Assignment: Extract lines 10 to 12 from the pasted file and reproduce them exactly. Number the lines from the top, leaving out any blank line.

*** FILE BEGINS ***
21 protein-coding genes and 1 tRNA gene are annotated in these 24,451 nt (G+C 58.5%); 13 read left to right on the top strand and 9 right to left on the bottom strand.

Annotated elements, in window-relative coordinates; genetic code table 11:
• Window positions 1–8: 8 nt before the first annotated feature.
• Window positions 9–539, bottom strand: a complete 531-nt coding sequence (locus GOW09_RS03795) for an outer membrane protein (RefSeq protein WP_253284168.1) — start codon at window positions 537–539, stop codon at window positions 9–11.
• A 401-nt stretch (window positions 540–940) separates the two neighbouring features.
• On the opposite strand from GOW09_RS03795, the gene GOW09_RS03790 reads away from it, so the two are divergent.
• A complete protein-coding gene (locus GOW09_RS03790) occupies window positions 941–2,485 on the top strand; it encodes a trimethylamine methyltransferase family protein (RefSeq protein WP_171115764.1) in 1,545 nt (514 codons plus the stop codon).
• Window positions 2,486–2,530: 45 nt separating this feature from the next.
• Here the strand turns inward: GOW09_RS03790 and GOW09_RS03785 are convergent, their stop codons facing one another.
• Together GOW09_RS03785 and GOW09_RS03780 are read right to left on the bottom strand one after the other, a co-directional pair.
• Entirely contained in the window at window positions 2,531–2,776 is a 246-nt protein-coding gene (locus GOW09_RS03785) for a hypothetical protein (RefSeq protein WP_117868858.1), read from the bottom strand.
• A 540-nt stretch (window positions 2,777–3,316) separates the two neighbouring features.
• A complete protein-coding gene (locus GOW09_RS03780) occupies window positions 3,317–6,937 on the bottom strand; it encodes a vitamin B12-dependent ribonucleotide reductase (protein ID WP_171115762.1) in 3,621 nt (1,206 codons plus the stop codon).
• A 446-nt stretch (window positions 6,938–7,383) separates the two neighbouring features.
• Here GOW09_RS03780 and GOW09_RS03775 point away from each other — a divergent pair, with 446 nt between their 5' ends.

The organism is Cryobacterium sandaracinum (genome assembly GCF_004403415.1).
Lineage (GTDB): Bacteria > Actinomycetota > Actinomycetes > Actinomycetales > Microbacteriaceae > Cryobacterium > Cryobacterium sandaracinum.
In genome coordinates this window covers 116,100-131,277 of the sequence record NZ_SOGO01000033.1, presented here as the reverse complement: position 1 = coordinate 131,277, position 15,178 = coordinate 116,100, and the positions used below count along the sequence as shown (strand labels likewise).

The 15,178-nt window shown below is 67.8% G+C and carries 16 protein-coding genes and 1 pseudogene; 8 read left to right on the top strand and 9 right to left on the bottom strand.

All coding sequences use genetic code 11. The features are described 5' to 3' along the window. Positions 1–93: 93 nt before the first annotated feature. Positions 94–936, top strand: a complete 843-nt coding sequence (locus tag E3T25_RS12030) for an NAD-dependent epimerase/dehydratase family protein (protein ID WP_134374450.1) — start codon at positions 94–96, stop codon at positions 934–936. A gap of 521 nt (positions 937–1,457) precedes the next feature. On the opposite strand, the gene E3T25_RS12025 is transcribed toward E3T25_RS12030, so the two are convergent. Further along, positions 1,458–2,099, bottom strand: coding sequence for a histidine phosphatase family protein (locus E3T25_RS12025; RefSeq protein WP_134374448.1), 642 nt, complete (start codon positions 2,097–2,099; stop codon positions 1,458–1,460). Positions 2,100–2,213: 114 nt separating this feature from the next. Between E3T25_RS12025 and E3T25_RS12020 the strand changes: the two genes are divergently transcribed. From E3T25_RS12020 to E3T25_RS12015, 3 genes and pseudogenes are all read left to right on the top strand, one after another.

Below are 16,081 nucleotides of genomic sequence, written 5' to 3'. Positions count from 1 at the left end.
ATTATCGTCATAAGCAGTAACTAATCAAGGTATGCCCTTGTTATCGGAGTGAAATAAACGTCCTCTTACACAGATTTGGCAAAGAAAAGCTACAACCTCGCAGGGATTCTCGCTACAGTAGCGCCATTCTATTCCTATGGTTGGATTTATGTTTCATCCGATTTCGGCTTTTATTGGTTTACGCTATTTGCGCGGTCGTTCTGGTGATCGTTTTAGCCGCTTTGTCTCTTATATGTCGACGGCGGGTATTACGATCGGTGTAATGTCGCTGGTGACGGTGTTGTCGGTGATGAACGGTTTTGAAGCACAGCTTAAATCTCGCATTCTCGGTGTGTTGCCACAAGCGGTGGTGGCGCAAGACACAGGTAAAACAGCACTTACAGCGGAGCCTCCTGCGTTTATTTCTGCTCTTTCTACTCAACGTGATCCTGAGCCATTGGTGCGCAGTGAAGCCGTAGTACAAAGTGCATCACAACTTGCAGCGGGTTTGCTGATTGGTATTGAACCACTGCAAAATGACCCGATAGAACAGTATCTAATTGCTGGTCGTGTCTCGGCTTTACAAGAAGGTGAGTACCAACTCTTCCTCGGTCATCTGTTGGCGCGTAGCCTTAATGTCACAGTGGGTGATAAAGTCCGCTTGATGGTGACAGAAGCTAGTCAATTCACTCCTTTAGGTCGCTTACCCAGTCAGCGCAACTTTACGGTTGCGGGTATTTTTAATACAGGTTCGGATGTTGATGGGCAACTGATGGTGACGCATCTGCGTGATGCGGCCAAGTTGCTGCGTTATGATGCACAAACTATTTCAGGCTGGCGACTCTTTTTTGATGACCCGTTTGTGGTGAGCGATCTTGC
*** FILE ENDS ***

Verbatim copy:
• Together GOW09_RS03785 and GOW09_RS03780 are read right to left on the bottom strand one after the other, a co-directional pair.
• Entirely contained in the window at window positions 2,531–2,776 is a 246-nt protein-coding gene (locus GOW09_RS03785) for a hypothetical protein (RefSeq protein WP_117868858.1), read from the bottom strand.
• A 540-nt stretch (window positions 2,777–3,316) separates the two neighbouring features.